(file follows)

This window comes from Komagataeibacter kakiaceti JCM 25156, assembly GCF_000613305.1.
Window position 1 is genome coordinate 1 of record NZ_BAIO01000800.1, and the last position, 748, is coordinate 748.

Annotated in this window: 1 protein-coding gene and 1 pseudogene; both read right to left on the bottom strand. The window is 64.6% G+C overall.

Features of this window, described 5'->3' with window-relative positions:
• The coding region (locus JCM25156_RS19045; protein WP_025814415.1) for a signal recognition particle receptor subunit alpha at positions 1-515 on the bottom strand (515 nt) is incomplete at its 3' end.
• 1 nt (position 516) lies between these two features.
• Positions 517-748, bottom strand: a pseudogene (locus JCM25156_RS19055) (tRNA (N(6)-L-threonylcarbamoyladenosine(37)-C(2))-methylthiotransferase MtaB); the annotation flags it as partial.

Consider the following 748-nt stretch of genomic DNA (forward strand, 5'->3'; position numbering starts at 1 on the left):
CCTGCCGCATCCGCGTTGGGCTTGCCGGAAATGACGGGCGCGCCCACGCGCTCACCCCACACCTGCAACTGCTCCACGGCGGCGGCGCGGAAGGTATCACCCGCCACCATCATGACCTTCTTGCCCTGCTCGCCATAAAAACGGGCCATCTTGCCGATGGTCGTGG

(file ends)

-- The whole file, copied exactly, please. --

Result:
This window comes from Komagataeibacter kakiaceti JCM 25156, assembly GCF_000613305.1.
Window position 1 is genome coordinate 1 of record NZ_BAIO01000800.1, and the last position, 748, is coordinate 748.

Annotated in this window: 1 protein-coding gene and 1 pseudogene; both read right to left on the bottom strand. The window is 64.6% G+C overall.

Features of this window, described 5'->3' with window-relative positions:
• The coding region (locus JCM25156_RS19045; protein WP_025814415.1) for a signal recognition particle receptor subunit alpha at positions 1-515 on the bottom strand (515 nt) is incomplete at its 3' end.
• 1 nt (position 516) lies between these two features.
• Positions 517-748, bottom strand: a pseudogene (locus JCM25156_RS19055) (tRNA (N(6)-L-threonylcarbamoyladenosine(37)-C(2))-methylthiotransferase MtaB); the annotation flags it as partial.

Consider the following 748-nt stretch of genomic DNA (forward strand, 5'->3'; position numbering starts at 1 on the left):
CCTGCCGCATCCGCGTTGGGCTTGCCGGAAATGACGGGCGCGCCCACGCGCTCACCCCACACCTGCAACTGCTCCACGGCGGCGGCGCGGAAGGTATCACCCGCCACCATCATGACCTTCTTGCCCTGCTCGCCATAAAAACGGGCCATCTTGCCGATGGTCGTGG